If your goods or property are held by another business and that business goes into receivership or liquidation, it is possible that your goods might be sold by the receivers without your consent and you will receive no payment!
The Personal Properties Securities Act ("PPSA") deals with "security interests" over items of personal property (such as goods or vehicles).
The Act enables people to register a “charge” over an item of property (similar to mortgages) so that the chargeholder retains some measure of ownership over that good in the event that they are not paid for it. Charges must be registered on the Personal Property Securities Register (“PPSR”) to be enforceable. Security interests can either be registered over all of the assets of a business (“general”) or against certain named assets (“specific”).
A Deemed Security Interest In certain situations when you supply goods to another business, the PPSA deems that you have a security interest in the goods. Therefore, if you fail to register your “deemed security interest” on the PPSR, another person who holds a general security over the assets of that business will take precedence over your actual ownership of the goods. Three types of storage where this can occur are worth explaining in more detail:
- Leases of items of property (e.g. forklifts) for more than one year (or for less than one year where the lease can be renewed and the end result is a total lease of more than one year).
- Bailment of goods for more than one year. “Bailment” is the delivery of goods from one person to another where the goods are delivered on the basis that they will be redelivered in either their original or altered form once the bailment ends. An example of this would be grapes sent to a winery for fermenting, bottling and return.
- Commercial Consignment is where the person to whom the goods were delivered will sell them on behalf of the owner.
- Delivery to an auctioneer is excluded. This type of delivery does not have to last the one year timeframe – the moment you deliver your goods to the other business they are at risk.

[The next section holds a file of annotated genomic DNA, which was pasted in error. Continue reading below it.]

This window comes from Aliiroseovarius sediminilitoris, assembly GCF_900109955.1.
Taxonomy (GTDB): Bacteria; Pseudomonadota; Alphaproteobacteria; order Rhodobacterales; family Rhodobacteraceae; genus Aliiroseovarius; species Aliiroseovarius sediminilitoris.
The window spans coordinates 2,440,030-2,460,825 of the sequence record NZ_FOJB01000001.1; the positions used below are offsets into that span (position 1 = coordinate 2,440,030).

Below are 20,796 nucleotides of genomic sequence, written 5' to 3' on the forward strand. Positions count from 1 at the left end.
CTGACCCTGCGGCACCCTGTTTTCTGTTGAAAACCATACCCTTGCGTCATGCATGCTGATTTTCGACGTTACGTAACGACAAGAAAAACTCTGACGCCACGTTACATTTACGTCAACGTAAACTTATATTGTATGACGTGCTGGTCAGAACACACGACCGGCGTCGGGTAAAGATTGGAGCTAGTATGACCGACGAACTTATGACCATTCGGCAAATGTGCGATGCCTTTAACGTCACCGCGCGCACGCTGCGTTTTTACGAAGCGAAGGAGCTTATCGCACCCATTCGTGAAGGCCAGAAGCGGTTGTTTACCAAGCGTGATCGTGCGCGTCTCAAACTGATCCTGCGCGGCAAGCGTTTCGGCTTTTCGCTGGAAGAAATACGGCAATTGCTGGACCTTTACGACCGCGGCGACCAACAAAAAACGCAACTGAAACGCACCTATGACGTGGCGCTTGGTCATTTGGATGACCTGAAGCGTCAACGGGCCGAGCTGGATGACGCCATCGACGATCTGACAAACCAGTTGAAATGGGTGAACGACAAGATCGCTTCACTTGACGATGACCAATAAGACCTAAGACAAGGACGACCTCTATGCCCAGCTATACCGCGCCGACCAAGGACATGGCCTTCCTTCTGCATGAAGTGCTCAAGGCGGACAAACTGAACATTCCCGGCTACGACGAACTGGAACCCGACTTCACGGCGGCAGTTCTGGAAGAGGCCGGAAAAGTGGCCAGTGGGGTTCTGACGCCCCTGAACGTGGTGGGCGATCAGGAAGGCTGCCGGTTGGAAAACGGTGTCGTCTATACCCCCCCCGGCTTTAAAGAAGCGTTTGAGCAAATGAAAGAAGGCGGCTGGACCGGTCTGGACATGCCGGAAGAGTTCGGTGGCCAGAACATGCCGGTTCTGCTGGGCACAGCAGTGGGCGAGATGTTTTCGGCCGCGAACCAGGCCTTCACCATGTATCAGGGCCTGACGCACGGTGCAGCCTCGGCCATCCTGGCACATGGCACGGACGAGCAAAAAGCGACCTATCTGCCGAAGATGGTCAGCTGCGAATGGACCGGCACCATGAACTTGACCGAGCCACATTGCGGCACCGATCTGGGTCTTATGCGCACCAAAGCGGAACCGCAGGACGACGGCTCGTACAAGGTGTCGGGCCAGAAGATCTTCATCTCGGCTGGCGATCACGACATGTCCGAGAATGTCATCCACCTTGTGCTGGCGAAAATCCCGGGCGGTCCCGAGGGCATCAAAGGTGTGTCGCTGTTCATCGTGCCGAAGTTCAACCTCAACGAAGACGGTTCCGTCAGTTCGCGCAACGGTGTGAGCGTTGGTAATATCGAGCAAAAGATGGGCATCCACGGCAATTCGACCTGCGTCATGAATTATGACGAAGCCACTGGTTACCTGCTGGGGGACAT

If you supply goods in these situations then as stated above you are deemed by the Act to have a security interest in the goods supplied. If you then fail to register a charge to protect your security interest, you will become an unsecured creditor of the business in receivership or liquidation. Some further common examples are:
- Any person that leases equipment (be it coffee machines, trucks or photocopiers) for long or short term.
- Any business where goods are supplied in a raw state to another party, on the basis that those goods will be processed into a finished product and then returned to or sold on behalf of the owner.
- Any person who gives a vehicle to a car dealer, on the basis that the dealer will sell the car on behalf of the owner (rather than buying the vehicles from the owner and then selling them).
- An artist supplying art works to a gallery, on the basis that the gallery will sell the works for the artist on a commission basis.
In any of these situations a deemed security interest could be created and failure to register your interest might mean that a receiver is able to sell your goods without paying you for them.
What should you do?
Talk to us to discover if your goods are at risk. We can amend or draft new terms of trade or leases to allow you to register a charge on the PPSR to protect your potential deemed security. We can also advise you as to how to register your charges on the PPSR and the correct wording that you should use.
Copyright © Cavell Leitch. All rights reserved. Redistribution is only permitted with express written permission. For enquiries please contact us. This article by its nature cannot be comprehensive and cannot be relied on by clients as advice. It is provided to assist clients to identify legal issues on which they should seek legal advice. Please consult the professional staff of Cavell Leitch for advice specific to your situation.